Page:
Joseph Furness

AN OLYMPIC SUMMER is always preceded by a spring of pre-games hype. And this year, Adidas is in on the fun. In the run-up to Paris 2024, the Three Stripes is looking back 52 years at Munich 1972. Specifically, at the Adidas SL 72, a sneaker launched to observe the historical sporting moment.

“The SL 72 was first shown in the Olympic catalogue we launched before the games,” Adidas historian Sandra Trapp told us inside the brand’s clinically white, well-guarded archives during our recent trip to the brand’s global headquarters in Herzogenaurach, Germany. “However, it’s really a shoe for the street runner – the everyday runner.”

Put differently, the shoe – which quietly re-entered the market last year –is ideal for those in need of a practical runner-coded beater.

Joseph Furness

Its (lack of) weight is its unique selling proposition. ‘SL’ is an acronym of Super Light. At the time, the tread was so lightweight, it was revolutionary. Still, it’s one of the lightest on the lifestyle market. It’s chiefly crafted from nylon, suede and leather. And it’s of a low profile, making it the ideal prospect to replace your well-worn Sambas. In the seventies, it was exclusively available in blue. Today, there are plenty of colourways to pick from.


The retro style returned alongside the new-fashioned SL 72 RS, the ‘RS’ suffix standing for ‘reshaped’. Designed with the modern consumer in mind, the RS enjoys a thicker EVA midsole that affords greater flexibility and cushioning. Consequently, it has a chunkier look than the OG model. Straighter, too – more in line with contemporary Adidas Originals sneakers.


The impending Olympiad isn’t the sole reason this re-focus is well timed. The SL 72 push arrives during a moment when there’s renewed interest in its most celebrated patron, Bob Marley; needless to say, this is due to Reinaldo Marcus Green’s biopic starring Kingsley Ben-Adir as the reggae idol, Bob Marley: One Love.

Marley frequently sported the silhouette during the seventies, in and around his homes in Kingston, Jamaica and in London. And if the three little birdies that sit at our window are to be believed, Adidas will officially recognise this relationship between sneaker and musician this summer with the release of a Bob Marley SL 72. Marley’s affiliation with the trefoil-stamped trainer is surely amongst the reasons why Wales Bonner – a fashion designer of English and Jamaican heritage who incessantly honours British-Caribbean culture, famed in the sneaker community for resurrecting the Samba – is a fan.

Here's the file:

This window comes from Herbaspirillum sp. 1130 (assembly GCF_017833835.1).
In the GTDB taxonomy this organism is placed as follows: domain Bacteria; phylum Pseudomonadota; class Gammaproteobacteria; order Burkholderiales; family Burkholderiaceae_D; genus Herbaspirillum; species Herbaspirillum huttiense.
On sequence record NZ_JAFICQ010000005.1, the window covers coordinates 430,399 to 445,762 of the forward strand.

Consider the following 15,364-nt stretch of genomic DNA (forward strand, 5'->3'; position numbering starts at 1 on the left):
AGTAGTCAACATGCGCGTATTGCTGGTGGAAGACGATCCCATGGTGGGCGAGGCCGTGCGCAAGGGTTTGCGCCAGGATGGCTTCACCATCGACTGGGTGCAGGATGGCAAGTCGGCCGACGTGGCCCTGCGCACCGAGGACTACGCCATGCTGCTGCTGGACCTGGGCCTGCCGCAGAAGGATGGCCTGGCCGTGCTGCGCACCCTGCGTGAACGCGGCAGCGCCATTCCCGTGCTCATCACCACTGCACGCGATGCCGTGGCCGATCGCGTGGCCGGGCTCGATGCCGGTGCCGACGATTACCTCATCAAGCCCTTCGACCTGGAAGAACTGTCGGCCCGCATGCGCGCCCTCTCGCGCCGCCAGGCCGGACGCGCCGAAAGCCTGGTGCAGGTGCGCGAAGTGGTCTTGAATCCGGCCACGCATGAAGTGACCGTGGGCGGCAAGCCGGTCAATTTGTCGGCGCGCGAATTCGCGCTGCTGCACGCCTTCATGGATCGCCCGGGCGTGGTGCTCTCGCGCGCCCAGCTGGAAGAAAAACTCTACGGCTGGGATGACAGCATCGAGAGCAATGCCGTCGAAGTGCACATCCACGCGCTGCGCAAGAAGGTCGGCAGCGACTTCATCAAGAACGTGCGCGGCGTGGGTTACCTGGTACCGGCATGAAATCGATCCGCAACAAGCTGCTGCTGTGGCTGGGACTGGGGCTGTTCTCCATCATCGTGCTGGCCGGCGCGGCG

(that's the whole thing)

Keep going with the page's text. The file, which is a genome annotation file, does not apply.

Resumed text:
Since 2020, she has been experimenting with the SL 72 as part of her on-going collab with the sportswear giant.

“Sometimes we look into certain eras and then inform the partners in a natural exchange,” an Adidas footwear designer told us in the HQ’s ‘Makers Lab’, “but, in this case, she was the first to learn towards the seventies, and therefore, the SL 72.”

This comes as no surprise to Bonner’s followers – she has paid homage to the fusion fashions of the Windrush Generation throughout her career. That includes the 20th Century-ensembles of her Jamaican father and his friends: she’s admitted to combing through their wardrobes on occasion whilst searching for inspiration for her Adidas-engineered collections.


Between Bob’s Big Comeback and the Paris Olympic Games, the SL 72 is preparing to have a huge year. And we’re rooting for it. Because: a) it’s an affordable, versatile, durable and timeless trainer, b) a guy can only stand to see so many Sambas in a day, and c) we’re absolutely desperate for the comeback of its bolder, spineless lil’ bro we discovered in the archives upon our most recent visit: the nineties-born, Y2K-vibes SL 72 mule. A clog-cum-sneaker we get the idea will be revived on the condition that the two aforementioned silhouettes prove popular – an if-this-gets-enough-likes type of situation.


Shop now:

Adidas SL 72 shoes in blue

Adidas SL 72 shoes in utility yellow

Adidas SL 72 shoe in green and yellow

This story originally appeared on Esquire UK


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